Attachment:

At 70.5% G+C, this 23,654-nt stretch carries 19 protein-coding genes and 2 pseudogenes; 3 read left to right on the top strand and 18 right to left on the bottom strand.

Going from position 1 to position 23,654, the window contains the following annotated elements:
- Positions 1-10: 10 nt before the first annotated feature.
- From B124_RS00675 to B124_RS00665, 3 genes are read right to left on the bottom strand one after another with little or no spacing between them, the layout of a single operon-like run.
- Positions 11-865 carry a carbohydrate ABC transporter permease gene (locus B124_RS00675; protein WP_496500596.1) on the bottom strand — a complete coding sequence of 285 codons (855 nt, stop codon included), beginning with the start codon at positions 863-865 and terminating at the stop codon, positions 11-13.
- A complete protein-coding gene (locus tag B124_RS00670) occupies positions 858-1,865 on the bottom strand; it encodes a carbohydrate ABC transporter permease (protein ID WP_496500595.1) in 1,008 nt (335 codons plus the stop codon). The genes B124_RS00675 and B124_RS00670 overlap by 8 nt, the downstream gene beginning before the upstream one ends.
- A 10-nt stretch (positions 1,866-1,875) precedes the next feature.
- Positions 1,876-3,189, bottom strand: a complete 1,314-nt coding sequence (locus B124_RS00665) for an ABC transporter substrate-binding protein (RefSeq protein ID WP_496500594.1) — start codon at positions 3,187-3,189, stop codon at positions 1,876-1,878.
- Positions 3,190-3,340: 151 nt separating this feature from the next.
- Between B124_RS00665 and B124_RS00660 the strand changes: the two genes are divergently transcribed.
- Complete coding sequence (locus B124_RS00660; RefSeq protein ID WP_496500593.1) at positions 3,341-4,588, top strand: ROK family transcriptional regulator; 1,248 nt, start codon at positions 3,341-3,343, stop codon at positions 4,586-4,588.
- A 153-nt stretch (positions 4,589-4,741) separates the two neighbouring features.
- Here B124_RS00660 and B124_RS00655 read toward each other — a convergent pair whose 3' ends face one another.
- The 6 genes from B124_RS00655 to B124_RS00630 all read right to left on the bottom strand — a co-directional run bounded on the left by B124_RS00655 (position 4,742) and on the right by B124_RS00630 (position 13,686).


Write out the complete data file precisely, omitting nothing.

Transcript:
At 70.5% G+C, this 23,654-nt stretch carries 19 protein-coding genes and 2 pseudogenes; 3 read left to right on the top strand and 18 right to left on the bottom strand.

Going from position 1 to position 23,654, the window contains the following annotated elements:
- Positions 1-10: 10 nt before the first annotated feature.
- From B124_RS00675 to B124_RS00665, 3 genes are read right to left on the bottom strand one after another with little or no spacing between them, the layout of a single operon-like run.
- Positions 11-865 carry a carbohydrate ABC transporter permease gene (locus B124_RS00675; protein WP_496500596.1) on the bottom strand — a complete coding sequence of 285 codons (855 nt, stop codon included), beginning with the start codon at positions 863-865 and terminating at the stop codon, positions 11-13.
- A complete protein-coding gene (locus tag B124_RS00670) occupies positions 858-1,865 on the bottom strand; it encodes a carbohydrate ABC transporter permease (protein ID WP_496500595.1) in 1,008 nt (335 codons plus the stop codon). The genes B124_RS00675 and B124_RS00670 overlap by 8 nt, the downstream gene beginning before the upstream one ends.
- A 10-nt stretch (positions 1,866-1,875) precedes the next feature.
- Positions 1,876-3,189, bottom strand: a complete 1,314-nt coding sequence (locus B124_RS00665) for an ABC transporter substrate-binding protein (RefSeq protein ID WP_496500594.1) — start codon at positions 3,187-3,189, stop codon at positions 1,876-1,878.
- Positions 3,190-3,340: 151 nt separating this feature from the next.
- Between B124_RS00665 and B124_RS00660 the strand changes: the two genes are divergently transcribed.
- Complete coding sequence (locus B124_RS00660; RefSeq protein ID WP_496500593.1) at positions 3,341-4,588, top strand: ROK family transcriptional regulator; 1,248 nt, start codon at positions 3,341-3,343, stop codon at positions 4,586-4,588.
- A 153-nt stretch (positions 4,589-4,741) separates the two neighbouring features.
- Here B124_RS00660 and B124_RS00655 read toward each other — a convergent pair whose 3' ends face one another.
- The 6 genes from B124_RS00655 to B124_RS00630 all read right to left on the bottom strand — a co-directional run bounded on the left by B124_RS00655 (position 4,742) and on the right by B124_RS00630 (position 13,686).